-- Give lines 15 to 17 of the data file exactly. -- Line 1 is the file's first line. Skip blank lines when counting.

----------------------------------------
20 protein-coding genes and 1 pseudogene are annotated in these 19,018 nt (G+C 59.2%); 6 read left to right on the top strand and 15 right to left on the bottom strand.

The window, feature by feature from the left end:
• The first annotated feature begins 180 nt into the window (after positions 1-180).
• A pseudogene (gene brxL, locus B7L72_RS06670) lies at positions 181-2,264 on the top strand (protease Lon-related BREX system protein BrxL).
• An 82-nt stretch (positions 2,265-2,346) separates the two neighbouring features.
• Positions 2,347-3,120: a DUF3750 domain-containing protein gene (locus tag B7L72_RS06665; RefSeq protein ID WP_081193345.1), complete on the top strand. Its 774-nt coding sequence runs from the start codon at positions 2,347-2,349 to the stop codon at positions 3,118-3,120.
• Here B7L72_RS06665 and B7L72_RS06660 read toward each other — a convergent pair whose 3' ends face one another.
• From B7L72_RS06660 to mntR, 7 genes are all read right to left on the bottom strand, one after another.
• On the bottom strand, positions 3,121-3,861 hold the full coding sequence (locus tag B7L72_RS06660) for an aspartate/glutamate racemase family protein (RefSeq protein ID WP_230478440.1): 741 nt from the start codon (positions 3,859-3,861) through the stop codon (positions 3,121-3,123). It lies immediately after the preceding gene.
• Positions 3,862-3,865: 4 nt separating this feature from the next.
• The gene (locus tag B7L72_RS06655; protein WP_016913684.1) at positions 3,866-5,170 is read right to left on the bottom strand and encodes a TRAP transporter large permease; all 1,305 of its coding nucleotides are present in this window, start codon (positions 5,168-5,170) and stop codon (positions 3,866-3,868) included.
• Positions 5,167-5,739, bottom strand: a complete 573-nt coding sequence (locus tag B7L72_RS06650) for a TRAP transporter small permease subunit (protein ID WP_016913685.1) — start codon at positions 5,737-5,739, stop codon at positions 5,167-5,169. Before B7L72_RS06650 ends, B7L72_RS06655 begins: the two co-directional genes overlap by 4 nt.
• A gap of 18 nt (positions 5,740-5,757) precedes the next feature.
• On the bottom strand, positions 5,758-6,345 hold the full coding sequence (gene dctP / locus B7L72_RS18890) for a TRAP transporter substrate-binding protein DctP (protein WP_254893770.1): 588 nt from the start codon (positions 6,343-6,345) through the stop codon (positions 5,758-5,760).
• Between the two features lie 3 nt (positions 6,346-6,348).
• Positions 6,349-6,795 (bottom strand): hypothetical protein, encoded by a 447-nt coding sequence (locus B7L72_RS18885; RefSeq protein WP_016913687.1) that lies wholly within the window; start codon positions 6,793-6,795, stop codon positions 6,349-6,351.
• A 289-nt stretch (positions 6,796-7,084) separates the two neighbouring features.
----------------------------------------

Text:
• Between the two features lie 3 nt (positions 6,346-6,348).
• Positions 6,349-6,795 (bottom strand): hypothetical protein, encoded by a 447-nt coding sequence (locus B7L72_RS18885; RefSeq protein WP_016913687.1) that lies wholly within the window; start codon positions 6,793-6,795, stop codon positions 6,349-6,351.
• A 289-nt stretch (positions 6,796-7,084) separates the two neighbouring features.